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When it’s time to remove a bolt or nut like this, you usually start by introducing it to the business end of a recip saw or a wire wheel — and then the real work starts. I’ve heard that the easiest approach is to weld on a nut or sawed-off bolt so that the remaining part of the bolt can be backed out, but I don’t have enough welding experience to know what alloy to use.  According to some welders I’ve talked with, Messer Welding MG 600 will do the trick if the metals involved are steel; it provides the high tensile strength necessary to twist out a bolt that’s rusted stuck.

What would you use? Let us know in comments.

Photo from cheetah100 posted on Flickr.

MG 600 [Messer Welding]
Toolmonger Photo Pool [Flickr]


8 Responses to Broken Bolts In Metal

  1. Bart'sDad says:

    I’ve used “Super Missile Weld” rod for years with great results. The heat from welding helps break loose the rust, and you generally end up with something longer to grip. It should be noted it is very easy to create more of problem than you started with if you are not very careful.I would not recommend this for the beginner welder. I’ve also had success with MIG welding to do this, but you lose some strength and don’t usually generate enough heat

  2. Dustbuster7000 says:

    Looks like a job for the ‘gas axe’ (oxy-acetylene torch), assuming you don’t mind a bit heat spilling over into the nearby components. Its going to sputter and pop a bit as it moves through various bits of rust and base metal, but you should be able to get the nut off in fairly short order. After that you need to get a drift or a pin punch or something and knock the bolt out of the hole. If the hole is threaded, then you might consider using the torch to heat up the surrounds to loosen the rust per the above comment (Bart’sDad).

  3. MR P says:

    I cant tell how big that bolt is but i have used grip tite sockets work great http://www.bt-andf.com/index.php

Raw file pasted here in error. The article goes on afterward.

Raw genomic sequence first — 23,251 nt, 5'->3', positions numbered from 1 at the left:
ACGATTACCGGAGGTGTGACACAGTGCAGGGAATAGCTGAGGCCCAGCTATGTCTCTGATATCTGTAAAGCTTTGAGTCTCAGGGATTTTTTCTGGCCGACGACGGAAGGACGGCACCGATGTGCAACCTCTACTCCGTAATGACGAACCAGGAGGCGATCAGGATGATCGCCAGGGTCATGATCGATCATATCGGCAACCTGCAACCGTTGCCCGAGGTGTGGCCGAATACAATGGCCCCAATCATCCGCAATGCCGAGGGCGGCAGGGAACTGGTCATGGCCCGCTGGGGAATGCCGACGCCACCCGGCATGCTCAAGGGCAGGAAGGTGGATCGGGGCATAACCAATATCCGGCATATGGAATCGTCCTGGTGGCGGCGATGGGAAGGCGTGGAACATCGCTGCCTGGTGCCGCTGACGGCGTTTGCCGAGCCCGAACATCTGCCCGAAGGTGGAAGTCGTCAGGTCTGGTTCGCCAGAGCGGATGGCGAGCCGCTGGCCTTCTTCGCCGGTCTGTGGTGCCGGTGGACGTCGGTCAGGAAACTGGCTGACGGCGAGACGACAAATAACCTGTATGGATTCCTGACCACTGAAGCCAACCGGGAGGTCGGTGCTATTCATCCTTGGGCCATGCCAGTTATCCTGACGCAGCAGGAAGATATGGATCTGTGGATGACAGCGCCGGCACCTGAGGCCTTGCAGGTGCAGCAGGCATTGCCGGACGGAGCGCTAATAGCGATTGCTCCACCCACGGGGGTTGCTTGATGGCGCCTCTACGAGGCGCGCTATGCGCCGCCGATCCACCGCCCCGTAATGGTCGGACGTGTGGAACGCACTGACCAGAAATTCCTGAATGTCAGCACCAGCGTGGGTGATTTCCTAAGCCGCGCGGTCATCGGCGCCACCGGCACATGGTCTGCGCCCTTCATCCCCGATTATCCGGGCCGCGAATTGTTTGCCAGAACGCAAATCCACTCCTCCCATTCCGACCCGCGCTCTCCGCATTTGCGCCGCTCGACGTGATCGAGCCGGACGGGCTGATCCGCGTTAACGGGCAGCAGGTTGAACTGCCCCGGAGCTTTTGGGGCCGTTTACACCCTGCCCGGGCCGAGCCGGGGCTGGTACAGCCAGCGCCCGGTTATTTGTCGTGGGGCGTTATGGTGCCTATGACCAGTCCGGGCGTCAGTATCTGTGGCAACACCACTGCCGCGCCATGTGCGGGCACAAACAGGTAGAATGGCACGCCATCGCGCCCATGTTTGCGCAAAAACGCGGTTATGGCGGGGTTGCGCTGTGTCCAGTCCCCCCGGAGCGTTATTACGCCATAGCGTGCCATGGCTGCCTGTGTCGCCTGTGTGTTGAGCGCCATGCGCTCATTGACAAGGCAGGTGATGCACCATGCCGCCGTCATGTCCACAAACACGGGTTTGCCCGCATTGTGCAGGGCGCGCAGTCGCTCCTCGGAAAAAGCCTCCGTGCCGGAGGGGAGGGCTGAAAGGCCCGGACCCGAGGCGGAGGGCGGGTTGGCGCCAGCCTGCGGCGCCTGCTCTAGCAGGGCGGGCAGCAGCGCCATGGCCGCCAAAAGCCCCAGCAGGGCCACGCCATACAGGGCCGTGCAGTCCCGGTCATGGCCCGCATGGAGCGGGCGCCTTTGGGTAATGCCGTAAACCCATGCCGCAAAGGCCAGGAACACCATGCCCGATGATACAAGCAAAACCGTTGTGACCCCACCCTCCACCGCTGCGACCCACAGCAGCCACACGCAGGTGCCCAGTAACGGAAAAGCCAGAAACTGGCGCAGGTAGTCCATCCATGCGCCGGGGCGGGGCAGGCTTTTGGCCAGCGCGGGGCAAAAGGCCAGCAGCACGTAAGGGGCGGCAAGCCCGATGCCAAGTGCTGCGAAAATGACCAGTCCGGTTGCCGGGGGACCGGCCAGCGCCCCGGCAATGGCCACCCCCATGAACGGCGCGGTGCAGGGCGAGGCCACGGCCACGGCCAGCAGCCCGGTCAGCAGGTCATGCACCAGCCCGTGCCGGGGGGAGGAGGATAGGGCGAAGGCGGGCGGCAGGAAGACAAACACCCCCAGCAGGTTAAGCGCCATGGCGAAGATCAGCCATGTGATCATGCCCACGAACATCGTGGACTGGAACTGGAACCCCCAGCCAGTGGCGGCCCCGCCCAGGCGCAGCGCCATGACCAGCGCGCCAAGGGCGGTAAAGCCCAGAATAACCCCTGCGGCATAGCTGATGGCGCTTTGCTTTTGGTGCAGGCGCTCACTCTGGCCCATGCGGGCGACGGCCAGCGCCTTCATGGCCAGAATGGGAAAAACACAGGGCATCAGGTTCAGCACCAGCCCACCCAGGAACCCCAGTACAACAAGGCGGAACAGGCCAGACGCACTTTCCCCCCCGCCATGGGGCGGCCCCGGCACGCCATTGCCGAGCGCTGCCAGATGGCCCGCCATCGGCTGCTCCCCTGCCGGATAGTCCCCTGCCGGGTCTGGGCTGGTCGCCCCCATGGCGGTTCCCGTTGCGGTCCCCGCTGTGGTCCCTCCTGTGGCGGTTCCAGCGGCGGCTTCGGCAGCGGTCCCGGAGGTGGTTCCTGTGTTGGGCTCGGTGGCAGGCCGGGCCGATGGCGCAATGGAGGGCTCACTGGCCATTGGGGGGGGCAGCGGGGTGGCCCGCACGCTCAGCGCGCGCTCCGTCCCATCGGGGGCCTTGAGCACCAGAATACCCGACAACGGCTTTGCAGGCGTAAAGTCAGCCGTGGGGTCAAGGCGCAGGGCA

and there is the the gator grip

    they have one called the sumo for $600 it can take on the big nuts

  4. MAPP torch + Kroil + some whacks with a hammer takes care of most stuff like this. Otherwise I’ll just drill it out and re-tap the hole. As Bart’s Dad said, welding is a last last last resort for when there’s not access to get a drill into place. No desire to weld the bolt in place accidentally.

  5. jbj says:

    clean it up and JB Weld a new bolt to the head

  6. Casey says:

    jbj Says:

    June 13th, 2008 at 4:31 pm
    clean it up and JB Weld a new bolt to the head


  7. Donny B says:

    JB weld? I don’t think will hold up to the stress. But welding is tough, it is a great solution but………………… wathc out for heat sink- spread and also becarful not to let the tip go near the threaded area inside the bolt…..

    Then of course go to having old sockets around that you can “smash” onto the bolt. Meaning find one that could fit with a lot of persuassion, then heat the socket up with a torch, smash it on with a 3 pound hammer and then wait for it to cool and hit it with a high impact hammer, a sledge , or just a Long extenstion bar…..

  8. ambush27 says:

    When Welding a nut to a broken stud or bolt use an asbestos washer under the nut to prevent welding it to the surface. the method I would use largely depends on the severity of the rust and the grade of bolt, sometimes no matter what you do to the head they’ll break off further down and you have to drill and tap it anyway.

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